Chris Knipp Writing: Movies, Politics, Art

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PostPosted: Thu Jul 07, 2016 9:32 pm 
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Heidi Ewing and Rachel Grady: Norman Lear - Just Another Version of You (2016)


Real TV

In the 1970's Norman Lear, famous American TV producer, changed the small screen world with the lovable bigot Archie Bunker (now a household word) in the show, "All in the Family." He had a father who was an Archie Bunker, a racist bigot who was once jailed for fraud. He himself was a "striver," who became the master of prime-time topical TV comedy, at a single moment producer of six of the then current top Nielson rated shows.

Guy Lodge's Variety review calls this documentary "technically imaginative" and "a lively tribute." It uses a mock-version of him as a child to punctuate sections; skips over his early days as a Hollywood writer to jump into the genesis of "All in the Family," (January 12, 1971, to April 8, 1979), a show based, as we learned at the time, on a British show, "Till Death Do Us Part," discovered by Lear's partner, Bud Yorkin, when living in England. Lear pays a tribute to Carroll O'Connor, the liberal Irish actor who bore the show on his shoulders as Archie, and died in 2001. This was Lear's triumph, and gets due attention here, though more might have been said about the others in the show, especially the adorably ditsy Edith, played by Jean Stapleton.

Spinoffs after "All in the Family" for Lear were "The Jeffersons," about a well-off black family and "Maude," about an outspoken liberal woman. Then came "Good Times," about a low-income black family.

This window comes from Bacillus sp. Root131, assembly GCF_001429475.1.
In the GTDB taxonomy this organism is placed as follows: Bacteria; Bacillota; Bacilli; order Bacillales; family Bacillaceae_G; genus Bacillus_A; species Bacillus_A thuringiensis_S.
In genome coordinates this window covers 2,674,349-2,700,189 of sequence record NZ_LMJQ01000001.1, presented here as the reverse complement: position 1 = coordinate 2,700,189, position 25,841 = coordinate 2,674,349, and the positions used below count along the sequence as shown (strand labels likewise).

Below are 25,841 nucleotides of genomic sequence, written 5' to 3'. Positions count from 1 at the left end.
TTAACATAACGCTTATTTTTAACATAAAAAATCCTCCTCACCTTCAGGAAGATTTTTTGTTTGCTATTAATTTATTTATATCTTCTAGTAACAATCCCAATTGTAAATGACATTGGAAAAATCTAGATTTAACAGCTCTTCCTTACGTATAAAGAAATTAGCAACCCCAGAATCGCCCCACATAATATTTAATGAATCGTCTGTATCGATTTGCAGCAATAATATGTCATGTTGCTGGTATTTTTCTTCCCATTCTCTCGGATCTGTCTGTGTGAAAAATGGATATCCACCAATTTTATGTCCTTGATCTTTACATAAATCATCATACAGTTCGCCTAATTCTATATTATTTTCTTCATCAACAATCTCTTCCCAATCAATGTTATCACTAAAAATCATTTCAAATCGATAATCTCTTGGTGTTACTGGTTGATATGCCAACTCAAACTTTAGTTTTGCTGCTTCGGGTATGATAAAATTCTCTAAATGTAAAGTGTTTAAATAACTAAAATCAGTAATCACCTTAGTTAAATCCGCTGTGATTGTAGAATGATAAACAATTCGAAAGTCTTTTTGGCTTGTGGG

Lear is 93 and still working, still in relationship with his feminist, activist first wife, Frances. A lot of interviews with him here (and him reading his recent autobiography, Even This I Get to Experience), also with Carl Reiner and Mel Brooks, good friends and key figures of American comedy. We may be surprised to learn that Lear left TV in the Eighties, when he and his wife divorced, and helped found the liberal political activist group People for the American Way. Showing various tributes from admirers in current US TV, the filmmakers (who previously made Jesus Camp) bring out the very arguable point that "All in the Family" and Lear's other popular offshoots come from a day that exists no more, when American TV shows were watched by a wide swathe of the population and were influential, controversial, and popular, and (to a lot of people) funny, all at the same time. The boldness of showing an American white bigot and the humanity of his debates with his liberal son-in-law just can't happen in the world of cell phones and cable TV. Normal Lear is a living national treasure, a pop cultural pioneer.

And he represents a time when there was a possibility of national dialogue that all the "platforms" today get in the way of.

Norman Lear-Just Another Version of You, 91 mins., debuted Jan. 2016 at Sundance; 14 other festivals, release earlier in some other countries (Canada, New Zealand, Australia, Italy). US theatrical release 8 July 2016 (IFC Center, FSLC, NYC). Bay Area release, at multiple venues, 4 Aug. 2016.


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